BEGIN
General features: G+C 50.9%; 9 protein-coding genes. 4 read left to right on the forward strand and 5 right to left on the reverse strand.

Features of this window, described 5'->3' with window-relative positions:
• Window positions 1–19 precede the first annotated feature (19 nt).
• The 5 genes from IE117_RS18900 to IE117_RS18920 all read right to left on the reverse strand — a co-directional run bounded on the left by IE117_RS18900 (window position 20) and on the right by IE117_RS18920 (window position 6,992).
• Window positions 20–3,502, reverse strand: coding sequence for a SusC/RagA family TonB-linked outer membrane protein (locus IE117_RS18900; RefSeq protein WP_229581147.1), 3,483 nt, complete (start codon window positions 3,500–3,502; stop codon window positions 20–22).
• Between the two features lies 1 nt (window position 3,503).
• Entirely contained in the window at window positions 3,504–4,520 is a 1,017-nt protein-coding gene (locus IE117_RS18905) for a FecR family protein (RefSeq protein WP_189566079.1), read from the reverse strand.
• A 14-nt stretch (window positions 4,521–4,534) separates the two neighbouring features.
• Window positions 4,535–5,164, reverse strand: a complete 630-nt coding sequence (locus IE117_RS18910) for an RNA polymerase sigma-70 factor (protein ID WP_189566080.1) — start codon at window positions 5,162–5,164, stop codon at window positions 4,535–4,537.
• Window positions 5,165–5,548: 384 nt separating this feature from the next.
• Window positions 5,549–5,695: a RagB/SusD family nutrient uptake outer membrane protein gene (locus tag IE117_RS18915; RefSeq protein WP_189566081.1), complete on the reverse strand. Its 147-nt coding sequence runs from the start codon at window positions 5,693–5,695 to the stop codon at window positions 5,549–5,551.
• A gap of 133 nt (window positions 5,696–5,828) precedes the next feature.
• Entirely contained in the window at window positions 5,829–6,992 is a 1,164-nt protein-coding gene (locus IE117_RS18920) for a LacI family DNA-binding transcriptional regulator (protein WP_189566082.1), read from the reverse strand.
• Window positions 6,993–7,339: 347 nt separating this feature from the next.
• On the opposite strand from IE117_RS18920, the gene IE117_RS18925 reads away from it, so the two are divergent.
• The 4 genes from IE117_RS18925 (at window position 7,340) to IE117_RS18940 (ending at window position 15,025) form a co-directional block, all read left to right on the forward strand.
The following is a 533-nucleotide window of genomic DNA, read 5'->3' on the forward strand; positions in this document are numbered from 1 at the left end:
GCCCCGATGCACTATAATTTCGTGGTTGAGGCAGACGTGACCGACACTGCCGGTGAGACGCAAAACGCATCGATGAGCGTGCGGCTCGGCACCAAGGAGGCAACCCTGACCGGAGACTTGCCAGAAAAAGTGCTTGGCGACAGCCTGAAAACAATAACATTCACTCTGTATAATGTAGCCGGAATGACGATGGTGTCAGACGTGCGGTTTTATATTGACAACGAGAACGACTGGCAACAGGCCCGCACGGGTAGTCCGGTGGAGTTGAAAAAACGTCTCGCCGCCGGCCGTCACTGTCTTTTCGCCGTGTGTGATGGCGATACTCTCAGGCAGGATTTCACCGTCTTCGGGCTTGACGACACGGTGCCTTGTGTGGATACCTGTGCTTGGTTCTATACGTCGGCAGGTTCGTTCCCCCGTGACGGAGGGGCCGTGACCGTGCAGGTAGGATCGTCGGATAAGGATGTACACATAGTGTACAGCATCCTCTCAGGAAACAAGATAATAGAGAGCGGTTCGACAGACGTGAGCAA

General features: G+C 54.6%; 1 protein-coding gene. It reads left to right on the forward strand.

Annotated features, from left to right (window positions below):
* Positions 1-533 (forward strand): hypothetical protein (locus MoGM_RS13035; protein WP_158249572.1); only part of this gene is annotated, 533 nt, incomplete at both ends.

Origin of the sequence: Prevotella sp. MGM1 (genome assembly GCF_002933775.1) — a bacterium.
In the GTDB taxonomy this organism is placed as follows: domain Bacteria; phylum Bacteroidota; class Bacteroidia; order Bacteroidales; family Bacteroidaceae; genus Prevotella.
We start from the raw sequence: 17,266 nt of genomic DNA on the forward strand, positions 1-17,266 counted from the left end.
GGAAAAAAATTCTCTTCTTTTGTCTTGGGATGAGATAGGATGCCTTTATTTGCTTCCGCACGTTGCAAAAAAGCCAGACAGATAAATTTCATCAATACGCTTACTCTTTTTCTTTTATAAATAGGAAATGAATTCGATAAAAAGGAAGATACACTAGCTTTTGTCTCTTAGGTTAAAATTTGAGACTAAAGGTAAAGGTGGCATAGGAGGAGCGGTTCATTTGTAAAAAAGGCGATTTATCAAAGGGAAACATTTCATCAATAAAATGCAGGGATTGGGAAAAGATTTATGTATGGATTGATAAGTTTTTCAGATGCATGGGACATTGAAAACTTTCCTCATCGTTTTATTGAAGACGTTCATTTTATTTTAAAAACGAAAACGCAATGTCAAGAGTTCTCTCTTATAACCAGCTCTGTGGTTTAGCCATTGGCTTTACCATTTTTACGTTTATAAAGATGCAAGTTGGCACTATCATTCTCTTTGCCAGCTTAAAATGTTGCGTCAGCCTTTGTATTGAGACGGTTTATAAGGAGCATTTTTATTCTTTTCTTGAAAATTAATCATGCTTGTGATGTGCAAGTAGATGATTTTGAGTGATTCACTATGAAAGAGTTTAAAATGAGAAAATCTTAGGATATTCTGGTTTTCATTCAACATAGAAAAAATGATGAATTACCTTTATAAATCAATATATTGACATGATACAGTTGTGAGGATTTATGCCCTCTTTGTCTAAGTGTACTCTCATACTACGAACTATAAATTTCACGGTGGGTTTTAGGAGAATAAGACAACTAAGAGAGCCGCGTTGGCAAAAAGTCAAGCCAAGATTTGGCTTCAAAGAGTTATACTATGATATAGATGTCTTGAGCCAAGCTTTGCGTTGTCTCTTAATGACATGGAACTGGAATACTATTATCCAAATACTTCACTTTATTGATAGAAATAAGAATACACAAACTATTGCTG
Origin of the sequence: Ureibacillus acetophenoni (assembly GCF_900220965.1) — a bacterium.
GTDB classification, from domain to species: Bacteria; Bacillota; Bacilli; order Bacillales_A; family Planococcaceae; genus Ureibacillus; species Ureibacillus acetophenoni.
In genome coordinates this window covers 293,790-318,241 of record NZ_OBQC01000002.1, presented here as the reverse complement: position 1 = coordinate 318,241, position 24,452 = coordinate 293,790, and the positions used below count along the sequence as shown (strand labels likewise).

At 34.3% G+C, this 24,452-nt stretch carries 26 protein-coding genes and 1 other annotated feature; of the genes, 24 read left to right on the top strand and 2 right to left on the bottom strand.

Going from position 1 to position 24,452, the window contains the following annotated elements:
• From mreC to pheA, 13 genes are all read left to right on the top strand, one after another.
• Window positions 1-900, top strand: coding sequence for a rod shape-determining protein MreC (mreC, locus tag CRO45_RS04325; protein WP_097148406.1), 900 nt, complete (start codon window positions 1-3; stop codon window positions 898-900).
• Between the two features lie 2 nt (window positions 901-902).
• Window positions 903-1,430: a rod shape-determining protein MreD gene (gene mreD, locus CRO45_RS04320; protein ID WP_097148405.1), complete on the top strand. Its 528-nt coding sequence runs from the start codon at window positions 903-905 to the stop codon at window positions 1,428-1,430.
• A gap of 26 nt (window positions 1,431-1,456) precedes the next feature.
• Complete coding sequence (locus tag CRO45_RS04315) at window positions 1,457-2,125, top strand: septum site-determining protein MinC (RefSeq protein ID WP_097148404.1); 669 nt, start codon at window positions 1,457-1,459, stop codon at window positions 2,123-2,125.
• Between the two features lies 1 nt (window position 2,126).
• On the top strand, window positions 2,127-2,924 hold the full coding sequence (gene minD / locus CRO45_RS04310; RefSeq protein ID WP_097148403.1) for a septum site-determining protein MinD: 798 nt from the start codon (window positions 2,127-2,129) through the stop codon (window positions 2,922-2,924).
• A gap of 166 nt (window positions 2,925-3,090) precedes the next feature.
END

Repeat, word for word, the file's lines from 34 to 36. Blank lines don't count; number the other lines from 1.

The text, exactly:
• Window positions 903-1,430: a rod shape-determining protein MreD gene (gene mreD, locus CRO45_RS04320; protein ID WP_097148405.1), complete on the top strand. Its 528-nt coding sequence runs from the start codon at window positions 903-905 to the stop codon at window positions 1,428-1,430.
• A gap of 26 nt (window positions 1,431-1,456) precedes the next feature.
• Complete coding sequence (locus tag CRO45_RS04315) at window positions 1,457-2,125, top strand: septum site-determining protein MinC (RefSeq protein ID WP_097148404.1); 669 nt, start codon at window positions 1,457-1,459, stop codon at window positions 2,123-2,125.